Drawing on popular modes of expression, like romance and travelogue, that echo their ubiquitous deployment in the present — and in more overtly state-glorifying ways during the Suharto past — Tiga Hari ultimately works to unravel the naturalized authority of such mainstream genres.

Through a series of subsequent stumbles, hesitations, and apparently chance encounters, it finally comes to a stop in the middle of its own narrative trajectory, alienating itself from the expectations associated with its initial, promissory deployment of form. Mimicking contemporary political and aesthetic stasis in order to challenge it, director Riri Riza with screenwriter Sinar Ayu Massie essentially place their protagonists in a worn-out, re-hashed and stalled genre pic that they must find their way out of.

Re-entering this discourse, or rather showing that Indonesia continues to be immersed in it, Tiga Hari gradually chips away at the ubiquitous, reified conceptions of tradition and modernity in which it initially appears to traffic. As a number of critics and historians have demonstrated [3], many of the failures of reformasi are intimately, if for the most part unspokenly, tied to the historical events of the latter half of the twentieth century. The accusation has since been shown to be a gross oversimplification: The journey of the Mat Salleh and his future father-in-law to do just that transforms both of them.

His Chinese-looking son constantly exclaims: In CUAK, race and religion is hardly an issue. Friends of various races play, fight and enjoy things together without it descending into friction or animosity.

One of the friends marries outside his race. The only problem arising from this is that the couple does not seem to be as outgoing as it was before. It is only towards the end of the film that, during an argument, the issue of religion creeps in. Brenda discovers that Adam appears not to be following the tenets of his own religion. Brenda, who has to convert, asks Adam why she has to adhere to Islamic tenets when he himself seems to be carefree about it.

It appears illogical to her and she questions why she has to even convert. Adam has no answer but if the situation had been calmer, perhaps he may have smilingly said: His non-Malay characters were part of the overall narrative rather than being used as comedy relief as had frequently been done before that. And talk about coincidences! More than three decades later, his daughter Shamaine, continues the tradition that he had set by directing one of the segments of CUAK.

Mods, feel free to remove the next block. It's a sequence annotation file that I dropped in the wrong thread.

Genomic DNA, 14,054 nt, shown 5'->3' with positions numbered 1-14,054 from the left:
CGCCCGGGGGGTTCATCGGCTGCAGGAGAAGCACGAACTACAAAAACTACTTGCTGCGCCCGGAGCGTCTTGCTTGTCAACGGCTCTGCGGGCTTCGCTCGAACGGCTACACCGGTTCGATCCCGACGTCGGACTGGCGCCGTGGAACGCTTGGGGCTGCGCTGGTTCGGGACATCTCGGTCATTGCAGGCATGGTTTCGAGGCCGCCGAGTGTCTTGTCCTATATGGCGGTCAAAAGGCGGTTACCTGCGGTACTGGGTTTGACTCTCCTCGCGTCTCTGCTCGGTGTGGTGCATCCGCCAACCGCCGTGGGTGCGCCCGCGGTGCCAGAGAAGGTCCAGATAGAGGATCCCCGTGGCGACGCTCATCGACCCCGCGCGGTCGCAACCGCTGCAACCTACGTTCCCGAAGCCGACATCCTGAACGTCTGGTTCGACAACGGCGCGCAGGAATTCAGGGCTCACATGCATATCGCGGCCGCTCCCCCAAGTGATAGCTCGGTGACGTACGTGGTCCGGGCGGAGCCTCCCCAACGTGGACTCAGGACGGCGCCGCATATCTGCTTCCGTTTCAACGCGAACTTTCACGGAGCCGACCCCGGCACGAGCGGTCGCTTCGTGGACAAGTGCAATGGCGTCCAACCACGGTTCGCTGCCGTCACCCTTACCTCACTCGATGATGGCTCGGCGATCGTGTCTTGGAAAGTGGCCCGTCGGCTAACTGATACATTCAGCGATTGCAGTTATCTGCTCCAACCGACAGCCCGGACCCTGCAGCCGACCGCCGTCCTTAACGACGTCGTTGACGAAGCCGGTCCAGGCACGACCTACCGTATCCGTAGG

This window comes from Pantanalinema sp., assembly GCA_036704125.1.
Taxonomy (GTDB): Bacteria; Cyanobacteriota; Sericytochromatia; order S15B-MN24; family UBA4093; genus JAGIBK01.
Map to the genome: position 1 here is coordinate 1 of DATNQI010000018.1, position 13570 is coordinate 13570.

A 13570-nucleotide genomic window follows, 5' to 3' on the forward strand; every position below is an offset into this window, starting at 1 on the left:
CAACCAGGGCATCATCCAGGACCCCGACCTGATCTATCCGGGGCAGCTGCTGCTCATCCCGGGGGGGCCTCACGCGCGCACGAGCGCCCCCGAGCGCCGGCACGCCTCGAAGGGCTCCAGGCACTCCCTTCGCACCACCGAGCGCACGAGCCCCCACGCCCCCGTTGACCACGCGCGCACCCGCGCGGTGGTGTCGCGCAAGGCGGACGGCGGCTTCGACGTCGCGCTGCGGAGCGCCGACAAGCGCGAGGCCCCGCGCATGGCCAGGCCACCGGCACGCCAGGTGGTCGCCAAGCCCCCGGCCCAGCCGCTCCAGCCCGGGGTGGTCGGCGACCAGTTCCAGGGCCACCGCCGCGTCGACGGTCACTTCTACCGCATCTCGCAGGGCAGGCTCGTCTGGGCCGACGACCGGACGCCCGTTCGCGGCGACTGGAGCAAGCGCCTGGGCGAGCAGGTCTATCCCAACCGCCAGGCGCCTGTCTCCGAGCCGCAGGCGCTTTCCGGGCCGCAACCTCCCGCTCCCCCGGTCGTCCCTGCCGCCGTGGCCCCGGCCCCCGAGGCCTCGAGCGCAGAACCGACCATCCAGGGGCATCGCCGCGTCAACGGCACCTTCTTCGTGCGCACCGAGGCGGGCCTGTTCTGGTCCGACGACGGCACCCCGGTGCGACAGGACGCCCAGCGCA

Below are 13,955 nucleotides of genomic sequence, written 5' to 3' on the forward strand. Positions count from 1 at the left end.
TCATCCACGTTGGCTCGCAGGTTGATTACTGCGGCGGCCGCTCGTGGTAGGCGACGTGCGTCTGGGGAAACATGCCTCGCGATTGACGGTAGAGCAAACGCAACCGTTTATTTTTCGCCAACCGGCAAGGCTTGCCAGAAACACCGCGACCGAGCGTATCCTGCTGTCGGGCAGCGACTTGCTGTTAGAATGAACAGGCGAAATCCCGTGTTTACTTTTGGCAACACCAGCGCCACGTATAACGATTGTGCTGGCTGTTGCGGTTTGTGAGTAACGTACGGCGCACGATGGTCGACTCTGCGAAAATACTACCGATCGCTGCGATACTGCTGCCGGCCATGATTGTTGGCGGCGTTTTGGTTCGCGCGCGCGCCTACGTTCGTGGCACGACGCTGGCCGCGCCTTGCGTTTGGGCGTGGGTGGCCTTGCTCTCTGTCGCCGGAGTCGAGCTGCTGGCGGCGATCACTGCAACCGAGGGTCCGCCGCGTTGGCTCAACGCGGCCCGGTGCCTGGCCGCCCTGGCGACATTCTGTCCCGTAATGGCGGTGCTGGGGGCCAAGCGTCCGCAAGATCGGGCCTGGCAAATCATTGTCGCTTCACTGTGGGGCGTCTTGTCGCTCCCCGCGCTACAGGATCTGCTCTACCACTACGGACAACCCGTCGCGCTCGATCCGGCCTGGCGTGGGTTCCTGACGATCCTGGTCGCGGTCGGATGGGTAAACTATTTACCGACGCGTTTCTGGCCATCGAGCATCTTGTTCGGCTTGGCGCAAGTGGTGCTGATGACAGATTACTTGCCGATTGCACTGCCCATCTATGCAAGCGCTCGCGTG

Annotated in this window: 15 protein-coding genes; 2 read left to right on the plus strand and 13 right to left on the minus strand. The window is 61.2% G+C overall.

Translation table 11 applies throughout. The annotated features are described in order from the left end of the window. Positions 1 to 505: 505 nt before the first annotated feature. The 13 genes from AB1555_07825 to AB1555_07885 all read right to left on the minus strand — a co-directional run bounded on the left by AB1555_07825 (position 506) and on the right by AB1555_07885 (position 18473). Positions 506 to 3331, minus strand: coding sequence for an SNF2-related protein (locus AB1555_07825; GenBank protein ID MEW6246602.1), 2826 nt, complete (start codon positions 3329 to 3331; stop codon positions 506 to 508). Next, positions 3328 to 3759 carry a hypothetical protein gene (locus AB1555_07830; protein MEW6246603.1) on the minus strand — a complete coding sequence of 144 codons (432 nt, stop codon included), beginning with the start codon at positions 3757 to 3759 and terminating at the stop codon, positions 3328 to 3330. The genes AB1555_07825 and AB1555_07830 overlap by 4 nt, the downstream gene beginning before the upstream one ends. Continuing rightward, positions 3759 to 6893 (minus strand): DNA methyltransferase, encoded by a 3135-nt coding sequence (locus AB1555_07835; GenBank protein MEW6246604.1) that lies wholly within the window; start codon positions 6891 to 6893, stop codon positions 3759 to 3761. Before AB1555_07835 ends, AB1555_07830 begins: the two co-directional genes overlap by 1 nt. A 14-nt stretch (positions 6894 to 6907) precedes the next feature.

Yasmin Ahmad had earlier seen the changing Malaysian social and political landscape and depicted it in her films. For her, when two people fell in love, all they saw was the person they were in love with and not what race they were.

Though she was calling for change, she was also conservative in the sense of believing in the sanctity of marriage and believing that the family unit was important to create a better generation. For Yasmin, race and religion were not problems but she did articulate aspects of it through some of her characters.

For Arivind Abraham, it was definitely a problem. One of the friends, a Malay, is in love with a troubled friend, an Indian girl who ultimately dies. Some decades earlier, the obstacles that lovers faced were mostly in the form of a conservative or prejudiced parent. But now, new obstacles have appeared, taking on a darker and more malevolent form.

Issues of race and religion had now come to the fore as never before - and fanned by those with nefarious plans. He finally gathers up courage and makes it out of the toilet and is driven to the marriage ceremony by a friend. And now begins his ordeal. As a result, doubts start to grow in his mind about getting hitched which may probably be seen as subtexts for what is happening socially and politically in the country.

In a series of cleverly-constructed flashbacks which go backwards and forwards in time, Adam and Brenda confront all the elements which were proving to be a drawback for their ultimate coming together: A bachelor party is planned complete with strippers for the occasion.